There have been millions of words written on the subject of branding, but they nearly all relate to consumer products and markets.
This is hardly surprising in the light of the megabucks spent on brands by firms like Coca-Cola, Campbell’s, McDonald’s and Levi’s. However, for most managers of businesses, the strategies of the branding gurus are as remote as the sums of money which the big brands spend on advertising. A manufacturer of printing presses in Manchester, a supplier of automotive components in Birmingham or an office equipment supplier in London will find little relevance in the branding theories because they are not written with them in mind.
This new e-book is written for managers whose customers are other businesses. Their products (or services) are not consumed in the High Street but are bought by other companies to help in their own output. This is the field of industrial and business-to-business marketing. This book has been written to show that branding is as appropriate for a company pressing metal pieces as it is for Pepsi Cola. It will work for a manufacturer of industrial hose just as it does for Honda. In fact, branding is working already for industrial companies but not with the efficiency it could. Many industrial companies have customers they have supplied for years. These loyal customers buy more than products; they buy trust, friendship, reliability and any number of other intangibles which have a value.
The Power of Industrial Brands leads industrial branding out of the shadow of its consumer counterpart, highlighting the important differences between industrial branding and consumer branding. This distinction will enable you to get to grips with the application of branding in an industrial company. In industry, it is the company's name that holds the key – it is the embodiment of your customer's perception of your product, price, delivery and quality of your total service.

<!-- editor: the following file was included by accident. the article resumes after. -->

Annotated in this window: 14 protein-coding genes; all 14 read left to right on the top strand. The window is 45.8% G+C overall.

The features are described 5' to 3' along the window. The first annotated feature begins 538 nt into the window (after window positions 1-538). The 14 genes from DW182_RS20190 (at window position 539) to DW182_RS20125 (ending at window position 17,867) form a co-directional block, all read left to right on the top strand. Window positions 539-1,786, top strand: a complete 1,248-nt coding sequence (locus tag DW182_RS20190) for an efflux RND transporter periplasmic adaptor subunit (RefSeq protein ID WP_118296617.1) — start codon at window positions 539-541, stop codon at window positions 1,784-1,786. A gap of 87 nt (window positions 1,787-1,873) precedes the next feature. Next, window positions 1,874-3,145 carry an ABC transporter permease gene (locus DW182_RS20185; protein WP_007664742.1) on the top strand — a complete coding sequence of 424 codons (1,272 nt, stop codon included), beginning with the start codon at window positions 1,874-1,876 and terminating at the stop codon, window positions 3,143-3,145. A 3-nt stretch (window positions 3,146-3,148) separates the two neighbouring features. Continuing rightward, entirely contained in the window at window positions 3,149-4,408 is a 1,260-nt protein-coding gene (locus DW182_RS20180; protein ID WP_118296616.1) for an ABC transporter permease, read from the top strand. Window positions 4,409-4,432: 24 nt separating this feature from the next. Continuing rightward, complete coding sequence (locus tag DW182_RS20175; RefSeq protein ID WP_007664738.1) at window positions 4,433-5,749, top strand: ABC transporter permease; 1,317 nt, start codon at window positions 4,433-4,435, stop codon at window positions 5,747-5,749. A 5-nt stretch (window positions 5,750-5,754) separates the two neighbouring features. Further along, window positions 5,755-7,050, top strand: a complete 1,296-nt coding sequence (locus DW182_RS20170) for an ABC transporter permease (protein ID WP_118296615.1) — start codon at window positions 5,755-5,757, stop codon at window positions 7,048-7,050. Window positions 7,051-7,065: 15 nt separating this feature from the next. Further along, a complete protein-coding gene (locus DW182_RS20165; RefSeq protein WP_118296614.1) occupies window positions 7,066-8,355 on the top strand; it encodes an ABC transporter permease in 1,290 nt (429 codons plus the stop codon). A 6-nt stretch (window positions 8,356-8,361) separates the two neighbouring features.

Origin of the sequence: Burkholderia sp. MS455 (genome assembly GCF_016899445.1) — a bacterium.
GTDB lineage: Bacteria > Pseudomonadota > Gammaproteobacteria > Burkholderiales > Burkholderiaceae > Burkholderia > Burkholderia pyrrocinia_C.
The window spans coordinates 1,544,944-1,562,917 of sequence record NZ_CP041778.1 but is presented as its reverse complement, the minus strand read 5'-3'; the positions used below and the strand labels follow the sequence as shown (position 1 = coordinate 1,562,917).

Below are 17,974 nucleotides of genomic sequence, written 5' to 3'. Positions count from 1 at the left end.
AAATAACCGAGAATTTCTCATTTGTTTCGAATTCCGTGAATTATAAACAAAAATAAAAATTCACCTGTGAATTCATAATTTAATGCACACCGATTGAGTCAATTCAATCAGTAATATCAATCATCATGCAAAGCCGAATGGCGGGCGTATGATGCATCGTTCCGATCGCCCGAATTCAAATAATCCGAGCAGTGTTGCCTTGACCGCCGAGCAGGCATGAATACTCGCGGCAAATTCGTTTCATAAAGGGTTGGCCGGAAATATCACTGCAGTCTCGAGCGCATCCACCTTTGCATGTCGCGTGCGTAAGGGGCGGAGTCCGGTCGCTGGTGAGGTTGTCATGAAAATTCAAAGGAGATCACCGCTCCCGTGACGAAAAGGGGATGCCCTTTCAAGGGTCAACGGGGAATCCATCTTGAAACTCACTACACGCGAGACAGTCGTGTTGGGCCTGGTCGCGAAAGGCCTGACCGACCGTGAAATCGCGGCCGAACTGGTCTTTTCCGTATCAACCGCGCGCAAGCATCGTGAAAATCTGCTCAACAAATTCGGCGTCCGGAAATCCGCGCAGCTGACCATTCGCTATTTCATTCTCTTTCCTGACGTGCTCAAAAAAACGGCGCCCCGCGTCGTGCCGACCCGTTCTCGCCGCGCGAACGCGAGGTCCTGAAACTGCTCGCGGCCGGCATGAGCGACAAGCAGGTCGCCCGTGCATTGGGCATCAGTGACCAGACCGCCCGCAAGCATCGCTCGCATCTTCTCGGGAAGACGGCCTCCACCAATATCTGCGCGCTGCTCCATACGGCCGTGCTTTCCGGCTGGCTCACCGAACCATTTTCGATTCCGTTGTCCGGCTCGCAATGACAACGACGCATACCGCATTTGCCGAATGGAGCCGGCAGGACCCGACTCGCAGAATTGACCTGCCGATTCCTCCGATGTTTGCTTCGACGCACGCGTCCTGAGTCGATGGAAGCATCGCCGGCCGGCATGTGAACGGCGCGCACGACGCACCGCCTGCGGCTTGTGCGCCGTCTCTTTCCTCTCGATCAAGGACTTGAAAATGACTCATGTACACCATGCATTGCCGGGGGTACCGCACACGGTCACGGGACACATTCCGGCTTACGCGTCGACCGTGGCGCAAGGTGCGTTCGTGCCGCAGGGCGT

Few buyers would change their supplier just because someone knocks on their door offering the same goods for 10 per cent less. The premium which a product enjoys over and above its commodity price, is directly attributable to the benefits the customer believes they obtain as a result of buying from that company. That difference lies in branding.
Based on the authors' 25 years of experience as marketing consultants to industrial companies, this book takes an entirely practical line, guiding you through each stage of the process to reveal:
|To download the full book (in pdf format), click here|
To download individual chapters (in pdf) or as an audiobook (in mp3), please click on the links below.
N.B. To download mp3 chapters, you may have to right click and select "save link/target as..."
|1||How Do People Buy Industrial Products? (incl. Preface)||mp3|
|2||The Awareness And Associations Of An Industrial Brand||mp3|
|3||Brands, Brand Values And Industrial Brand Image||mp3|
|4||Sub Brands And Brand Extensions||mp3|
|5||The Role Of Brands In Industrial Marketing||mp3|
|6||Stripping Back To The Core Values||mp3|
|7||Measuring Brands - Industrial Branding Research||mp3|
|8||Creating And Changing Brands||mp3|
|9||The Marketing Mix And Building An Industrial Brand||mp3|
|10||Using Service To Build Brands||mp3|
|11||Caring For Industrial Brands||mp3|
|12||Revitalizing Flagging Brands||mp3|